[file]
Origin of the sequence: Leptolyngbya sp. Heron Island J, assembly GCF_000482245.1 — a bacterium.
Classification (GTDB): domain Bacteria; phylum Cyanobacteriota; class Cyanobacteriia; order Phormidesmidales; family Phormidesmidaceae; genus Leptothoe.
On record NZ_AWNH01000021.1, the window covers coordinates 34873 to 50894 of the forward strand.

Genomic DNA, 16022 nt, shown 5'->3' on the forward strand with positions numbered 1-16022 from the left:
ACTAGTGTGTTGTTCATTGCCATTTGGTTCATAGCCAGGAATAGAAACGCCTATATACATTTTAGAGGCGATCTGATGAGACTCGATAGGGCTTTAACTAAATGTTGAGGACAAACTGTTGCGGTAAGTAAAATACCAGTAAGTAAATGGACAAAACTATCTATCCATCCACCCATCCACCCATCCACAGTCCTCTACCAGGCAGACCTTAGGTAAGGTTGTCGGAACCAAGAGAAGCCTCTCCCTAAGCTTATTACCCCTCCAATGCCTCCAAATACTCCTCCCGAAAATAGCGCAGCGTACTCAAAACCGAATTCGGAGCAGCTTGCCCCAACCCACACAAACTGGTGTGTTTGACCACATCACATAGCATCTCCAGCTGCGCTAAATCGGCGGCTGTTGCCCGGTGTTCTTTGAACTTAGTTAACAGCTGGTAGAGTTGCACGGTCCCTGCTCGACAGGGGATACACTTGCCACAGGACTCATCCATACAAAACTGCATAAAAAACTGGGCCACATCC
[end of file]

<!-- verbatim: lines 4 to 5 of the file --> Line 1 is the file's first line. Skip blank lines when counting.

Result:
Genomic DNA, 16022 nt, shown 5'->3' on the forward strand with positions numbered 1-16022 from the left:
ACTAGTGTGTTGTTCATTGCCATTTGGTTCATAGCCAGGAATAGAAACGCCTATATACATTTTAGAGGCGATCTGATGAGACTCGATAGGGCTTTAACTAAATGTTGAGGACAAACTGTTGCGGTAAGTAAAATACCAGTAAGTAAATGGACAAAACTATCTATCCATCCACCCATCCACCCATCCACAGTCCTCTACCAGGCAGACCTTAGGTAAGGTTGTCGGAACCAAGAGAAGCCTCTCCCTAAGCTTATTACCCCTCCAATGCCTCCAAATACTCCTCCCGAAAATAGCGCAGCGTACTCAAAACCGAATTCGGAGCAGCTTGCCCCAACCCACACAAACTGGTGTGTTTGACCACATCACATAGCATCTCCAGCTGCGCTAAATCGGCGGCTGTTGCCCGGTGTTCTTTGAACTTAGTTAACAGCTGGTAGAGTTGCACGGTCCCTGCTCGACAGGGGATACACTTGCCACAGGACTCATCCATACAAAACTGCATAAAAAACTGGGCCACATCC